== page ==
STATE BILL COLORADO
DENVER − What’s good for YouTube apparently isn’t good for Colorado’s House and Senate.
The state’s recently formed Colorado Channel Authority on Friday briefly considered − then just as quickly dismissed − a proposal to allow for embedding of video of floor proceedings into other websites.
The authority handles cable and Internet broadcasts of the two legislative chambers.
Video embeds allow videos to stream on other sites without web users visiting the host site. Such technology is commonplace on YouTube and other video-hosting sites. A request came into the state seeking changes to allow embeds, but the legislative staff recommended against it.
“We kind of said, no, we didn’t want to do that,” said Scott Nachtrieb, a member of the Legislative Council staff who is advising the authority on technical and policy aspects of the broadcasts. “The reason we didn’t want to do that. … We want people coming to the Colorado Channel home page to see all of the things we’re going to offer.”
Nachtrieb cited potential coverage of the Colorado Supreme Court, the Colorado Court of Appeals and the legislative committees (though none of that coverage is imminent; authority members were told courts broadcasts wouldn’t begin until 2013, at the earliest.)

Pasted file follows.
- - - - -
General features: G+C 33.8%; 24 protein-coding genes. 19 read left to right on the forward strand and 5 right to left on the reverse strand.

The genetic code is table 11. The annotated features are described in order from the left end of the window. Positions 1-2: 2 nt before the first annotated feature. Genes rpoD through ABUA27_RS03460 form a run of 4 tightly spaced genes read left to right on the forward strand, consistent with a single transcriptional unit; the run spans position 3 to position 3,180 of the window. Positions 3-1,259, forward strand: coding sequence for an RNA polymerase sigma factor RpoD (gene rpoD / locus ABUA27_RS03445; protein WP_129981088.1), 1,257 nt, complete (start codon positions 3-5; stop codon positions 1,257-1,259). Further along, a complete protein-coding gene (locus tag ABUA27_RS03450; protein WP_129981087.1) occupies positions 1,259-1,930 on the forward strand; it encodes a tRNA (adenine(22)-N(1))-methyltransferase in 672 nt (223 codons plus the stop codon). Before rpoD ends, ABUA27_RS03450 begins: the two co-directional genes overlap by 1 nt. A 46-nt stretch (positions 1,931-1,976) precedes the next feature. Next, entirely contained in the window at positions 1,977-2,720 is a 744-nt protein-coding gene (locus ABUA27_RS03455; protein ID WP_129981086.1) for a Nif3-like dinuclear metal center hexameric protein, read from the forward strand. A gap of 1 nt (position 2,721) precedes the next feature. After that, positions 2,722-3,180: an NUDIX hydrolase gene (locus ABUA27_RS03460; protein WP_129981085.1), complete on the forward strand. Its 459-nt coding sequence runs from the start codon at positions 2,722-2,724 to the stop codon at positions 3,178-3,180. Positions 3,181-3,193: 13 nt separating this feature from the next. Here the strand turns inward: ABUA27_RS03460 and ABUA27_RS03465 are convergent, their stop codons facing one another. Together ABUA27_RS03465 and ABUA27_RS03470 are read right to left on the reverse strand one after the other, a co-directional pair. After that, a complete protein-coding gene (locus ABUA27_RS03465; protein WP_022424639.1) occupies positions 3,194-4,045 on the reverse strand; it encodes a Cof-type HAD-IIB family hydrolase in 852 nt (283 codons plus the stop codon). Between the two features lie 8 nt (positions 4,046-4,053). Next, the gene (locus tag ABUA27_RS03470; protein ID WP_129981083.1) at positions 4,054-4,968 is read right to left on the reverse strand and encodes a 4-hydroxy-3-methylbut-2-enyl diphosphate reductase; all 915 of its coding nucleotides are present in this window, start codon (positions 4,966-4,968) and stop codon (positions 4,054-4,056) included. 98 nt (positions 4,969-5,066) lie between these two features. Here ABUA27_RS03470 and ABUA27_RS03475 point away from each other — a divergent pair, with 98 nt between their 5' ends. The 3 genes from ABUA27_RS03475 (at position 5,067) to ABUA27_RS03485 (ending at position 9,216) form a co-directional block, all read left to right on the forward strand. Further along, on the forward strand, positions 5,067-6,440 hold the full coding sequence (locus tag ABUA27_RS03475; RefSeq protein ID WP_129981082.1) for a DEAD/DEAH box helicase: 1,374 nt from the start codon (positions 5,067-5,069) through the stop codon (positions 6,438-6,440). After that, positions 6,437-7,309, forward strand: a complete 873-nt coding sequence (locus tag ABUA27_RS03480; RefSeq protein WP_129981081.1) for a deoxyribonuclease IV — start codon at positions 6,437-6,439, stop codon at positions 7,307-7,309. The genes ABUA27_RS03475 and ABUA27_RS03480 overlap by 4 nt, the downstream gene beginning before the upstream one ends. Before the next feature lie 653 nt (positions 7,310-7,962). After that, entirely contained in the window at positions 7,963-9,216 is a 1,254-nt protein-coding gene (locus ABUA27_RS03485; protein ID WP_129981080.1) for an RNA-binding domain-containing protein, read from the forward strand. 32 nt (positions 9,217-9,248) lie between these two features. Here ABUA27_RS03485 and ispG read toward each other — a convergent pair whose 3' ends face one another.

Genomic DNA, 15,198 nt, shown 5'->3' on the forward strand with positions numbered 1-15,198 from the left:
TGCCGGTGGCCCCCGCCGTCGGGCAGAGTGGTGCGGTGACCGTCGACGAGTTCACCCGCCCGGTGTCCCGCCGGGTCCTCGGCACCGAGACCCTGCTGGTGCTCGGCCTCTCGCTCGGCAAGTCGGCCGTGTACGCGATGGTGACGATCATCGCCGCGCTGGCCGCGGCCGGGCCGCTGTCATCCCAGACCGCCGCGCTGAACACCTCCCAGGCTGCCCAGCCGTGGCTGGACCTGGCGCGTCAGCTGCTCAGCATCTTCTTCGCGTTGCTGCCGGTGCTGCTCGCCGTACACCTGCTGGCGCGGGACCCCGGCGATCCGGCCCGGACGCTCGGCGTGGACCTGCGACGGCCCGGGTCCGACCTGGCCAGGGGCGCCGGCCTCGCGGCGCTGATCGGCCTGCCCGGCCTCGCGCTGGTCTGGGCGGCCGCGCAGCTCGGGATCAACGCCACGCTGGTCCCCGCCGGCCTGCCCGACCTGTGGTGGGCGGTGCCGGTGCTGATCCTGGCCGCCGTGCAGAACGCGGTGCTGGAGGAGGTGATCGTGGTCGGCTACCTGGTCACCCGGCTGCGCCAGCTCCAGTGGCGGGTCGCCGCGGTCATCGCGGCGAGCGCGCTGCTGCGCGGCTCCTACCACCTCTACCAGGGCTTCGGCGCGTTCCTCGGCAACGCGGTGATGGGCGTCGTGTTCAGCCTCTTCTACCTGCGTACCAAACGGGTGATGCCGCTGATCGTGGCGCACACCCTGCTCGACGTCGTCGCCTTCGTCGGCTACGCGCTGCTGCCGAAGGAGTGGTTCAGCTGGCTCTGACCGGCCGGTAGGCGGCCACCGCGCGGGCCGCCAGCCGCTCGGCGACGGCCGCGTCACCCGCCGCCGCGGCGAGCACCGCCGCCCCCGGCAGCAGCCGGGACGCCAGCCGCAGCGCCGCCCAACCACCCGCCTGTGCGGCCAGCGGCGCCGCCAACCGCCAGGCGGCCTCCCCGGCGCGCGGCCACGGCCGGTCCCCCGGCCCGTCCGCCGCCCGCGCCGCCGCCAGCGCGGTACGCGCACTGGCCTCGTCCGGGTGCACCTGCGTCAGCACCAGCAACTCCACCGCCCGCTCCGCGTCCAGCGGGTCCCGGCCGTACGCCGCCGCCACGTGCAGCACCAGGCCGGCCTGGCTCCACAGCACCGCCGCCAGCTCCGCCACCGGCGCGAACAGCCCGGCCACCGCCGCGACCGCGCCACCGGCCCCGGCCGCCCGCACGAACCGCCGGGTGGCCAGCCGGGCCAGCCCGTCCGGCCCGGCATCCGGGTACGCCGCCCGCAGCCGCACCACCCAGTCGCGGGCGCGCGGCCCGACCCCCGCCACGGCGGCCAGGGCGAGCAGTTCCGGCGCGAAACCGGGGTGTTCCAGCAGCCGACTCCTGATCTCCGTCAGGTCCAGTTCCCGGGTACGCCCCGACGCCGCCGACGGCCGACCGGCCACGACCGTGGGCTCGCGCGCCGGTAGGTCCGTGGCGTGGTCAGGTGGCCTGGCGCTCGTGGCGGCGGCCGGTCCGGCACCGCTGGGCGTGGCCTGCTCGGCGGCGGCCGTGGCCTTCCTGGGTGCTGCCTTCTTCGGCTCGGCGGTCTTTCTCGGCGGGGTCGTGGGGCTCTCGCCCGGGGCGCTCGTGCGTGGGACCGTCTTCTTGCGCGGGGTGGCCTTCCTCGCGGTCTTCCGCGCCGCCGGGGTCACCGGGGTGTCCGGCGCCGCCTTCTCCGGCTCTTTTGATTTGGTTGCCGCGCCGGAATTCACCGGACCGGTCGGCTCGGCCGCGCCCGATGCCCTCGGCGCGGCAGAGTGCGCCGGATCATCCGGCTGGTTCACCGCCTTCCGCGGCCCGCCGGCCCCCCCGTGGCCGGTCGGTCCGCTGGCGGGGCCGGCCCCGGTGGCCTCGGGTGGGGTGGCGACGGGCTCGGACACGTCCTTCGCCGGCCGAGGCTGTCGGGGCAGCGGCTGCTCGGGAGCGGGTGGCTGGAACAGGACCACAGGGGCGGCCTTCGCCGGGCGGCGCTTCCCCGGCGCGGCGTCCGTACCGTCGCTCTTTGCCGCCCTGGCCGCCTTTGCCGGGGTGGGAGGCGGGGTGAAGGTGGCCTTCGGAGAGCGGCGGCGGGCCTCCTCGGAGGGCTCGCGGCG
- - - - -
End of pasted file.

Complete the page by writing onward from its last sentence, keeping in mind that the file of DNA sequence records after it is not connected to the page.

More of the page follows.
The authority broadcasts on Comcast Channel 165 and at www.coloradochannel.net.
Authority Chairwoman Rep. Debbie Benefield, a Democrat, said, “ I think it’s really important that (video viewers) come to that home page in order for all the links, if the embedded code gets corrupted or whatever … it could be a bad taste for the general public. We thought it was better to not give anyone that opportunity.”
No one else spoke on the issue at Friday’s meeting.
The person who requested embed technology wasn’t identified.
About $240,000 annually of taxpayer money goes to pay for the broadcasts, which began in the House in 2008 and the Senate this year.
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